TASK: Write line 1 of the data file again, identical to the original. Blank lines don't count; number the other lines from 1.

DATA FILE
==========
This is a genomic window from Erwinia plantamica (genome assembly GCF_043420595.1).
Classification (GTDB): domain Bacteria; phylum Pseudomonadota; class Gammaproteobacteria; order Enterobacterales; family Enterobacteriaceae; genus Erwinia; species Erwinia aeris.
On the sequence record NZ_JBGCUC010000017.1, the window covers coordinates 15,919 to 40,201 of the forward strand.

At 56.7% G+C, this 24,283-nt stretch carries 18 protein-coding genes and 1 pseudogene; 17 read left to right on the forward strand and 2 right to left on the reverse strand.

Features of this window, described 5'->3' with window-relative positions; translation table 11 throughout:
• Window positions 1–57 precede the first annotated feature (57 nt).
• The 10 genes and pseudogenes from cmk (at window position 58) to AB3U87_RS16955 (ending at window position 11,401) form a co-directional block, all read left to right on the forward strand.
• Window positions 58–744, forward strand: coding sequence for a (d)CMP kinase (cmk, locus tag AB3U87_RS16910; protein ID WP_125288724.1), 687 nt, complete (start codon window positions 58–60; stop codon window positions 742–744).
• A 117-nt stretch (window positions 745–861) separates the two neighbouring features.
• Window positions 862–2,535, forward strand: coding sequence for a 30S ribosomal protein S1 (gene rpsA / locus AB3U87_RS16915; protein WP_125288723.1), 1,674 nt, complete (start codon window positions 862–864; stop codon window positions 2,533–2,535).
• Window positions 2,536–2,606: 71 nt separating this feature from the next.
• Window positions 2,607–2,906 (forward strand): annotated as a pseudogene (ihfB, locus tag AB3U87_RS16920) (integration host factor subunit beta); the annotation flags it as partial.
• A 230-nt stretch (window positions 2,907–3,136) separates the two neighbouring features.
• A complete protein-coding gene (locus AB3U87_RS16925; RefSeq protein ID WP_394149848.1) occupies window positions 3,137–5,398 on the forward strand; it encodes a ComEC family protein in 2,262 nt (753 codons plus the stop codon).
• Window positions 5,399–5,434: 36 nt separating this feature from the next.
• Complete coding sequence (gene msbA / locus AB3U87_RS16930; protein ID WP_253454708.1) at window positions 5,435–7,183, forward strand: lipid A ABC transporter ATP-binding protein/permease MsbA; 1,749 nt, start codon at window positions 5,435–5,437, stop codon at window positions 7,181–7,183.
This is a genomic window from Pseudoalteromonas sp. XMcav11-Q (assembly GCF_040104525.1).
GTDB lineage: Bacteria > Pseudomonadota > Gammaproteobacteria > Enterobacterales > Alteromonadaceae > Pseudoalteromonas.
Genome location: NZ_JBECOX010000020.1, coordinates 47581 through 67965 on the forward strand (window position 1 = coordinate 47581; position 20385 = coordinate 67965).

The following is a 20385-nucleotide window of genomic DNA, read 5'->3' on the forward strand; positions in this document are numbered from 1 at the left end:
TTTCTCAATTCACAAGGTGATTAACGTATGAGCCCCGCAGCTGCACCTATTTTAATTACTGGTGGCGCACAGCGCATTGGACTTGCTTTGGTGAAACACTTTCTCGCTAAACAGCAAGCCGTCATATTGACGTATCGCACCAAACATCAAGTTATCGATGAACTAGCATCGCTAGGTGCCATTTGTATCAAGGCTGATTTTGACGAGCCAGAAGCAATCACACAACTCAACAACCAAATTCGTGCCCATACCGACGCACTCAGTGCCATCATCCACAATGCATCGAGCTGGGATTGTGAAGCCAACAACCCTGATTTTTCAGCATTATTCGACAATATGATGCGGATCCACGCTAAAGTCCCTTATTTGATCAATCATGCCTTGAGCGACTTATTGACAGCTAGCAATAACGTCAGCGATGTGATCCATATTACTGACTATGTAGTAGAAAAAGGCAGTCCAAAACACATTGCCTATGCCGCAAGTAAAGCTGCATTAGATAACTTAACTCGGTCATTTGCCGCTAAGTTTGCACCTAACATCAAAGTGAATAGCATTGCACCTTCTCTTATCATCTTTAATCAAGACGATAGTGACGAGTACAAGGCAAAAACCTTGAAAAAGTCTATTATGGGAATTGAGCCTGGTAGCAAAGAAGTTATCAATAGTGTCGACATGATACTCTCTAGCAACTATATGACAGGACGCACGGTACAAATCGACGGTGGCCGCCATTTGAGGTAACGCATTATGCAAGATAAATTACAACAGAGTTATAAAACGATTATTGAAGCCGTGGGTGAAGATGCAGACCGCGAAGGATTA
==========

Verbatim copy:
This is a genomic window from Erwinia plantamica (genome assembly GCF_043420595.1).